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    World Economic Forum publishes Global Competitiveness Report

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    Date:18 December 2020 
    Source: NCPC
    Topics: Other Reports

    The World Economic Forum have published a special edition of the Global Competitiveness Report that focuses on how countries are performing on the road to recovery in the face of COVID-19.

    The report discusses the importance of Government policy in the short- and medium- term. In the short-term, governments can take action to support economic recovery. In the medium-term, governments can intervene to help transform economies and expand their focus beyond a return to growth and consider how to “build back better”.

    The report analyses four broad thematic areas which it sees as the key building blocks of an economy:

    • Enabling Environment - which includes an economy’s formal and informal institutions, utilities and infrastructure, and, the framework conditions set by monetary and fiscal policy.
    • Human Capital – this is the capabilities and skills of individuals and populations and can be developed by ensuring individuals are able to sustain good health and have in-demand skills and capabilities.
    • Markets – competitive markets are the building blocks of a functioning economy, but there are cases where markets fail to produce the best outcomes. The WEF notes that this can happen when there is concentrated market power, incomplete information, or externalities.
    • Innovation ecosystem – this is the complex process of developing ideas, translating these ideas into products and services, and then commercializing these products on a large scale. It depends on multiple factors, such as a business culture that rewards entrepreneurship, risk-taking and a will to embrace change.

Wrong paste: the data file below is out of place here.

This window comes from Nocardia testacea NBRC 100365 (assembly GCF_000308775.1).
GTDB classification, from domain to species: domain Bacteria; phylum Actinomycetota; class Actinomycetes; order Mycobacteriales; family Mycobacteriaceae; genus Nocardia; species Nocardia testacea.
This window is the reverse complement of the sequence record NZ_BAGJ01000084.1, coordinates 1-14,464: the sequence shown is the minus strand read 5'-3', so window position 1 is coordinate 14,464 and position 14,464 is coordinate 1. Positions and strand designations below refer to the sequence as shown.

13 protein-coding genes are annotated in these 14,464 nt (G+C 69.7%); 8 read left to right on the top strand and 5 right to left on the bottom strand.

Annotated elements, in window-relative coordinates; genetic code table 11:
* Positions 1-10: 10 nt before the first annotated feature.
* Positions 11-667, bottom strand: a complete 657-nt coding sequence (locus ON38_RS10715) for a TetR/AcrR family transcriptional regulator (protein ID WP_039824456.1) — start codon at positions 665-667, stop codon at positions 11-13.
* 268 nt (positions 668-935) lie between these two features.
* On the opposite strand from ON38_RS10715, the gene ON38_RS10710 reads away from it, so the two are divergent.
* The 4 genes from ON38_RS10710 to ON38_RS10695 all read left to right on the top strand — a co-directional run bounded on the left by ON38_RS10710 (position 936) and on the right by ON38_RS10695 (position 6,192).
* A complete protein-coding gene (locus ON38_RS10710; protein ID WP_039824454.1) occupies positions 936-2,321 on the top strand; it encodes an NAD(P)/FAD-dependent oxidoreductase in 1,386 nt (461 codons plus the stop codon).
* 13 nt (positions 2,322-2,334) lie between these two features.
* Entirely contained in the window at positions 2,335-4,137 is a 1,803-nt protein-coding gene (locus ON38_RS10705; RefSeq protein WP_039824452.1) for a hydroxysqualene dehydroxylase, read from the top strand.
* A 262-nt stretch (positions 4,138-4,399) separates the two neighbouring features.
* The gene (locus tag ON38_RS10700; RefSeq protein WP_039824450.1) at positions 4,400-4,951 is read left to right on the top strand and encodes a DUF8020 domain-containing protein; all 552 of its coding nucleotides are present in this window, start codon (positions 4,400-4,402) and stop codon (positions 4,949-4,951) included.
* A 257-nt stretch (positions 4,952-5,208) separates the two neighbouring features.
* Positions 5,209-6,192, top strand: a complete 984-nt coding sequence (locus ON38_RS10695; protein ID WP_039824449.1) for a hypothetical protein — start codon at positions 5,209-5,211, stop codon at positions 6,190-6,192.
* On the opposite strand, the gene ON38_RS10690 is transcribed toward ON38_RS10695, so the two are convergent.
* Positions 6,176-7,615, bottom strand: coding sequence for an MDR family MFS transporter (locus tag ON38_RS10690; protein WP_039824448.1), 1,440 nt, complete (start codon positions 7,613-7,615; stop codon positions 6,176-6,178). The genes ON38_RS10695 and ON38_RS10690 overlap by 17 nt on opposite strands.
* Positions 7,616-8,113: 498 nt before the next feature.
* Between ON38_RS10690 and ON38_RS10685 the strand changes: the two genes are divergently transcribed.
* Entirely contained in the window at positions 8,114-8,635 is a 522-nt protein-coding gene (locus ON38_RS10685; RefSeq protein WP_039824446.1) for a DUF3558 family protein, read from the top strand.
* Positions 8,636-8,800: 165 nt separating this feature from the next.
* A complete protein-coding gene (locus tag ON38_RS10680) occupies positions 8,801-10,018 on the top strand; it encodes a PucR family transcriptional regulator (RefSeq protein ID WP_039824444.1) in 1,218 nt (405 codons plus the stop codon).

The report also presents a preliminary assessment of countries’ readiness to achieve future transformation across all four thematic areas. Ireland performs relatively well on these indicators, but there are areas where Ireland scored below the mean, from a sample of 37 countries. Ireland performed particularly well in the indicators capturing economic infrastructure (e.g., electricity and ICT) and long-term investment. However, the report also suggests that Ireland underperformed in several indicators: (i) social infrastructure (eldercare, childcare, healthcare); (ii) competition policy; and, (iii) research and innovation.

    For the most part, these perceived strengths and weaknesses – and the policy solutions to overcome these issues – overlap with the recommendations that the National Competitiveness and Productivity Council have made to Government in a number of previous Council publications, and most recently set out in the Competitiveness Challenge 2020, and will be important to consider going forward.

    For example, in the Competitiveness Challenge 2020, not only did the Council underlined the short-term need for stronger supports for those looking for employment, and increased capacity in the system to deal with the higher numbers of jobseekers, but it also underlined the important role that digital and management skills will play in the future, and the need to address further specific skills needs arising from the COVID-19 pandemic (Recommendations 2.1– 2.5), see here for further details.

    Finally, unlike previous editions of the Global Competitiveness Report, this special edition does not provide country competitiveness rankings, due to the absence of key data from various international organisations, as well as the need for new thinking regarding the economic recovery after the COVID-19 shock.

    The full report can be found here.